I'd switch to Thunderbird but does it have al the features including spam checking that Outloook has? The interface on Outlook looks a little cleaner also.


Rob Pegoraro: Outlook does everything that Outlook can do with mail--but it doesn't have anything to match Outlook's calendar, contacts, to-do and notes features. I wish that were not the case, because Outlook should not be the only "real" personal-info-manager in Windows.


Chantilly, Va.: re: iPods in cars... My car (a 2001 Ford) had a connection for a six-CD-changer, but did not actually have the changer installed. I was able to get a box that plugs into the changer connection and gives you RCA line-in jacks, which I then plug the iPod into. Works great, with much better quality and less hassle than an FM transmitter.

Rob Pegoraro: That's an idea as well. Thanks!


An added defense of Vista. . . : I bought a new laptop in January, and just because it was cheaper, I got it with Vista instead of XP. I was expecting to hate it, but after a couple weeks, I found I was learning to love it. The look's cleaner, and nothing acts up more than it did on my former computer. I like it. People need to chill and actually try Vista before they condemn it.

Rob Pegoraro: Thanks for the assessment!


Columbia, MD: My 4.5+ year old Mac G5 tower has started to do some strange things, mostly sometimes I cannot get it to wake up after it has been to sleep and sometimes settings will go back to default after I finally get it to wake, and my monitor will sometimes flicker, like the connection is lost for a nano-second. At first I thought my monitor was going but when the not waking up thing started happening, I think it is actually the computer. Do you have any idea what this could be? This is a work computer that get lots of use in graphic design use.


Rob Pegoraro: It could easily be the computer--4.5 years is a long time in computing, especially for something used for intense professional work. There should be a hardware-diagnostic CD with the manual and the original system CDs; pop that in and see if it reports any problems.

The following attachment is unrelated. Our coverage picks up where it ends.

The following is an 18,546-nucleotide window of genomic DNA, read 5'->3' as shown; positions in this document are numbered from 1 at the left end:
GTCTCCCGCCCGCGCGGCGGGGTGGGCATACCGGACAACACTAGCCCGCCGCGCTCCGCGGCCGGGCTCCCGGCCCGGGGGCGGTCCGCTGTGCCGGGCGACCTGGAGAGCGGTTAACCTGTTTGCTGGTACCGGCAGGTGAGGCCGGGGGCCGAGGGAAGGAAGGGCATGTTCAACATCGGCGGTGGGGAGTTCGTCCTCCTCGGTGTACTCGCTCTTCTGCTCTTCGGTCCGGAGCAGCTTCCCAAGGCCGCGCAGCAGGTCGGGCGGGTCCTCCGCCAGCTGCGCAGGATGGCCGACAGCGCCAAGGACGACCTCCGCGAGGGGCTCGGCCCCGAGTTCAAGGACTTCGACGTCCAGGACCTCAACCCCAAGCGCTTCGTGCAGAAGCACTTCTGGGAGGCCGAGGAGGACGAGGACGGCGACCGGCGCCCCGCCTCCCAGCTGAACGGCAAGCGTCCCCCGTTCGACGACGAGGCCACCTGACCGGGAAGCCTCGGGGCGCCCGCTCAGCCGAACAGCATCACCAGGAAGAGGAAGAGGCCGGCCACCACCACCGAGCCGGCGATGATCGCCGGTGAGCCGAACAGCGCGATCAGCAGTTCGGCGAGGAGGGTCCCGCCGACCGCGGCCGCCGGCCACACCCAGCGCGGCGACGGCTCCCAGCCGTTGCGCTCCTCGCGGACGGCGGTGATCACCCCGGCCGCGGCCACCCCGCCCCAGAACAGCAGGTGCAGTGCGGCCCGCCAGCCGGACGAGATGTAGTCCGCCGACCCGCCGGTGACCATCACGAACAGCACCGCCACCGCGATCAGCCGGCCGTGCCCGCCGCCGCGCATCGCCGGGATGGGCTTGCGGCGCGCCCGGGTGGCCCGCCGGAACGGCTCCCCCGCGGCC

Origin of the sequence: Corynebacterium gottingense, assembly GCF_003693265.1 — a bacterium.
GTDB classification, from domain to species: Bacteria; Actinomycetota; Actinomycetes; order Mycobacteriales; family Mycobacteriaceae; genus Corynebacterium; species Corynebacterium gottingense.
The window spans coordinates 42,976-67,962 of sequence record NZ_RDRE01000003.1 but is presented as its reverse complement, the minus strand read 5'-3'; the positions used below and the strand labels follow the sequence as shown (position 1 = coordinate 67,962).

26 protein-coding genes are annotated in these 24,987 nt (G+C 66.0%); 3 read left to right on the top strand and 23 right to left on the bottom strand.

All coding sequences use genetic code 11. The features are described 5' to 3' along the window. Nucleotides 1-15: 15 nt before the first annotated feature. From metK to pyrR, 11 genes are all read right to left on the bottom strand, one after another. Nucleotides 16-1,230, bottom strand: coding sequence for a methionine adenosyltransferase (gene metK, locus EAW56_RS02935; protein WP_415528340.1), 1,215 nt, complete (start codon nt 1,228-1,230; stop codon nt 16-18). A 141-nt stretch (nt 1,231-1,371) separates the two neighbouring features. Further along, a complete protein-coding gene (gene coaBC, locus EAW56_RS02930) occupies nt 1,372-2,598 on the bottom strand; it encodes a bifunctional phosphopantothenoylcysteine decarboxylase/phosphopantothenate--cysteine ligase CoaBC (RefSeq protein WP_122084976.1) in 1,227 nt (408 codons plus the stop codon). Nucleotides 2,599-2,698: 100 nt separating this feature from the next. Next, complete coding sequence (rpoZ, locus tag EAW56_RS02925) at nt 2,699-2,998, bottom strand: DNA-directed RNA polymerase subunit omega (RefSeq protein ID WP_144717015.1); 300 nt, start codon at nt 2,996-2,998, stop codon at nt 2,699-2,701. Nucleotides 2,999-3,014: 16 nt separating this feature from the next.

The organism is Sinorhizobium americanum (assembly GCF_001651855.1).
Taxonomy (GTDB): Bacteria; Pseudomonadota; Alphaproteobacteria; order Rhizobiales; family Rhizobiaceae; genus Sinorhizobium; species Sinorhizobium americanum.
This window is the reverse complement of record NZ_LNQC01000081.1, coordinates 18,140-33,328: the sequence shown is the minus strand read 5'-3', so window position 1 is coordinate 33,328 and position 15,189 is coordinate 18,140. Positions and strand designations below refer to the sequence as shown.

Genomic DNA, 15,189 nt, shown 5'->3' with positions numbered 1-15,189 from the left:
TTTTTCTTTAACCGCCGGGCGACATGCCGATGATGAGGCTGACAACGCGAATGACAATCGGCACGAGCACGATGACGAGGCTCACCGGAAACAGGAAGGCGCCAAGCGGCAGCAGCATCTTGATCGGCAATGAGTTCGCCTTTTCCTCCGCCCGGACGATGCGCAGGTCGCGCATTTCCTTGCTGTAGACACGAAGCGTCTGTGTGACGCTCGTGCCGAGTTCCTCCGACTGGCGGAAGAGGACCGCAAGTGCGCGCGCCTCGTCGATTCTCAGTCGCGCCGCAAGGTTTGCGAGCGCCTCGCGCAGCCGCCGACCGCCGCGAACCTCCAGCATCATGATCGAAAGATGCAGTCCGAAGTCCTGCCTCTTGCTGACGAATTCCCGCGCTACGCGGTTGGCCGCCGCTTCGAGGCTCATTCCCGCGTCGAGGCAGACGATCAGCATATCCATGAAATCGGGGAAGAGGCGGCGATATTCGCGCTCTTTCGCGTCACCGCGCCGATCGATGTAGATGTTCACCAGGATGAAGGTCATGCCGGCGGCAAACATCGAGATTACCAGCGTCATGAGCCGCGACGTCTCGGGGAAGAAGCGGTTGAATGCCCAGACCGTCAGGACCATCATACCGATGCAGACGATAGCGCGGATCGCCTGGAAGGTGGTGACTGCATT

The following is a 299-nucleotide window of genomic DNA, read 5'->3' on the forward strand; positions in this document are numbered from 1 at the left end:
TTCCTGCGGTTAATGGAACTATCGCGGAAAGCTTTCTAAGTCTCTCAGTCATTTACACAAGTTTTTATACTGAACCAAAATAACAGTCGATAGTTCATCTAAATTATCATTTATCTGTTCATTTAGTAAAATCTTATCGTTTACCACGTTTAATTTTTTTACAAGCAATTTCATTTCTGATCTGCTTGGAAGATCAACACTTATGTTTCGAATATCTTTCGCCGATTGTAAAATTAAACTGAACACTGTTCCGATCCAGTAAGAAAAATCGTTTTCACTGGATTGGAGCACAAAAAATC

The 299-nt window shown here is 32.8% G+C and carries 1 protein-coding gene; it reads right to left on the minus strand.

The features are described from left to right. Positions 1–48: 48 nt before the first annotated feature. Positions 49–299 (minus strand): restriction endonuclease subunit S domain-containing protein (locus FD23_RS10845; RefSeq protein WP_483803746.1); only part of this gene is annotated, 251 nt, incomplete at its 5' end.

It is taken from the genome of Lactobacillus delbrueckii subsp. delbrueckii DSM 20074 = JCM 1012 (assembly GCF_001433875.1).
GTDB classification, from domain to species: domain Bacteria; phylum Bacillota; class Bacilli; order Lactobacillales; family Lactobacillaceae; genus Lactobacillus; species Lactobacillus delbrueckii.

Dupont Circle: Hi Rob,

I have been a longtime user of Zone Alarm Internet Security Suite, and I like it. Last night I purchased and installed CA's new product, ForceField to run with ZAISS. It was a nightmare - kept crashing into the 'blue screen of death.' Uninstalling ForceField seems to have solved the problem, but I like the sandbox/virtualization concept and the added protection.

Any thought on getting FF to work or other (maybe more stable products) to accomplish the same goal of improved browsing security?

I'm running XP Home, SP2 fully patched, with only ad-aware and spybot as other security apps, and haven't had any real problems until loading ForceField.


Rob Pegoraro: My guess is that the CA product is trying to perform some of the same functions as the ZA suite. You might have better luck if you only used the firewall and anti-virus parts of the ZA bundle.

But I'm only guessing--I haven't tried this ForceField program at all.


iPhone Mystery : I'm having an issue with my new iPhone that I and other users in my office can't figure out. I currently have my iPhone synced (manually) with my home computer so that I can upload my music to the phone. When I connect it to my office computer and I want to listen to my music on my iPhone through iTunes, the songs show up but I can't play any of the music. Is there a way to listen to the music on my iPhone when it's connected to the my office computer, similar to my iPod Mini? Can I sync the phone with two computers manually? We can't seem to figure this out!

Also, (stupid question alert) how do I know I'm not still on the internet when I'm done using Safari on my iPhone?

Rob Pegoraro: You can't sync an iPhone with two computers, AFAIK. I think you'd have to unplug the phone at those times.

You shouldn't have an active Internet connection when you quit out of Safari on the iPhone, but it shouldn't make any real difference either way.


More on DTV reception: I got the sense that it was channel-specific -- I have Comcast (in Bethesda), and the HD channels for CBS and CW were unwatchable last weekend, while ABC was pretty much fine. So I blamed the affiliates for the problem, rather than Comcast.

Rob Pegoraro: Hmm. Hard to say!


Rob Pegoraro: That's going to wrap things up for today. Thanks again for all the great questions--see you here in a couple of weeks!